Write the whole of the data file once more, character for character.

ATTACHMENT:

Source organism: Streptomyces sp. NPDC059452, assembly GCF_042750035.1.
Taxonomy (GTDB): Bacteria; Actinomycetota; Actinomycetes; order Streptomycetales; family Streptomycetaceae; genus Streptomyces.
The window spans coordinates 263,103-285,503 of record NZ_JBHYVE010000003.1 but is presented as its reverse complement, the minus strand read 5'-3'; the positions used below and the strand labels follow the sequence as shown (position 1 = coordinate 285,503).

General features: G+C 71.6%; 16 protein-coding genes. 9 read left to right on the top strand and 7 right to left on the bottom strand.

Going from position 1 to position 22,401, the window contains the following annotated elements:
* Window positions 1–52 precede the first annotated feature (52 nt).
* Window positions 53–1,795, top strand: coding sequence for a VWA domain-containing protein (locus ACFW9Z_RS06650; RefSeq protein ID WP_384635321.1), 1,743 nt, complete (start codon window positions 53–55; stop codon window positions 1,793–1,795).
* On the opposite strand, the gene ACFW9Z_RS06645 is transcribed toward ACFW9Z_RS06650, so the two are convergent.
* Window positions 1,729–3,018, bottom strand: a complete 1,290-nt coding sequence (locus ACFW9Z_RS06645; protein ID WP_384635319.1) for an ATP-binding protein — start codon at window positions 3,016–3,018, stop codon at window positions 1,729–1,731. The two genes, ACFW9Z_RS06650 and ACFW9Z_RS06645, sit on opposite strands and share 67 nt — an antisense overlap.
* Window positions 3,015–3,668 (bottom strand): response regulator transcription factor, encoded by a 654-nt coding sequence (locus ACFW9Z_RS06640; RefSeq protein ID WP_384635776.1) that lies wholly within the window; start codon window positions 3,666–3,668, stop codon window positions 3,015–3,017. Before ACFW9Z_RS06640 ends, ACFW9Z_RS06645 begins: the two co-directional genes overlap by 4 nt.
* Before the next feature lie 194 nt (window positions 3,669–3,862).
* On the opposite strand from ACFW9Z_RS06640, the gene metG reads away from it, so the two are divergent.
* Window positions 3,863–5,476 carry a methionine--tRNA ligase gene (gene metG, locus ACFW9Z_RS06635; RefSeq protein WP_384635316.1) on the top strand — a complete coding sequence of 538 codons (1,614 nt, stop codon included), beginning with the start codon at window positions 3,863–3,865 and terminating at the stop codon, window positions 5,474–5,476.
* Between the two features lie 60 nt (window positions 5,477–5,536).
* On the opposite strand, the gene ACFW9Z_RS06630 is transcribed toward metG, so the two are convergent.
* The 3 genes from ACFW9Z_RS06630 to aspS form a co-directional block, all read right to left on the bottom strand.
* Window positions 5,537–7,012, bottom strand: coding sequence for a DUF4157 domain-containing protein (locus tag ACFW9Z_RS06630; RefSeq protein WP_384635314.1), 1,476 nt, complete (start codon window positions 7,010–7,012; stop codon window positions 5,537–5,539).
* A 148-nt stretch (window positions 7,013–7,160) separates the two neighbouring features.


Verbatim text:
Source organism: Streptomyces sp. NPDC059452, assembly GCF_042750035.1.
Taxonomy (GTDB): Bacteria; Actinomycetota; Actinomycetes; order Streptomycetales; family Streptomycetaceae; genus Streptomyces.
The window spans coordinates 263,103-285,503 of record NZ_JBHYVE010000003.1 but is presented as its reverse complement, the minus strand read 5'-3'; the positions used below and the strand labels follow the sequence as shown (position 1 = coordinate 285,503).

General features: G+C 71.6%; 16 protein-coding genes. 9 read left to right on the top strand and 7 right to left on the bottom strand.

Going from position 1 to position 22,401, the window contains the following annotated elements:
* Window positions 1–52 precede the first annotated feature (52 nt).
* Window positions 53–1,795, top strand: coding sequence for a VWA domain-containing protein (locus ACFW9Z_RS06650; RefSeq protein ID WP_384635321.1), 1,743 nt, complete (start codon window positions 53–55; stop codon window positions 1,793–1,795).
* On the opposite strand, the gene ACFW9Z_RS06645 is transcribed toward ACFW9Z_RS06650, so the two are convergent.
* Window positions 1,729–3,018, bottom strand: a complete 1,290-nt coding sequence (locus ACFW9Z_RS06645; protein ID WP_384635319.1) for an ATP-binding protein — start codon at window positions 3,016–3,018, stop codon at window positions 1,729–1,731. The two genes, ACFW9Z_RS06650 and ACFW9Z_RS06645, sit on opposite strands and share 67 nt — an antisense overlap.
* Window positions 3,015–3,668 (bottom strand): response regulator transcription factor, encoded by a 654-nt coding sequence (locus ACFW9Z_RS06640; RefSeq protein ID WP_384635776.1) that lies wholly within the window; start codon window positions 3,666–3,668, stop codon window positions 3,015–3,017. Before ACFW9Z_RS06640 ends, ACFW9Z_RS06645 begins: the two co-directional genes overlap by 4 nt.
* Before the next feature lie 194 nt (window positions 3,669–3,862).
* On the opposite strand from ACFW9Z_RS06640, the gene metG reads away from it, so the two are divergent.
* Window positions 3,863–5,476 carry a methionine--tRNA ligase gene (gene metG, locus ACFW9Z_RS06635; RefSeq protein WP_384635316.1) on the top strand — a complete coding sequence of 538 codons (1,614 nt, stop codon included), beginning with the start codon at window positions 3,863–3,865 and terminating at the stop codon, window positions 5,474–5,476.
* Between the two features lie 60 nt (window positions 5,477–5,536).
* On the opposite strand, the gene ACFW9Z_RS06630 is transcribed toward metG, so the two are convergent.
* The 3 genes from ACFW9Z_RS06630 to aspS form a co-directional block, all read right to left on the bottom strand.
* Window positions 5,537–7,012, bottom strand: coding sequence for a DUF4157 domain-containing protein (locus tag ACFW9Z_RS06630; RefSeq protein WP_384635314.1), 1,476 nt, complete (start codon window positions 7,010–7,012; stop codon window positions 5,537–5,539).
* A 148-nt stretch (window positions 7,013–7,160) separates the two neighbouring features.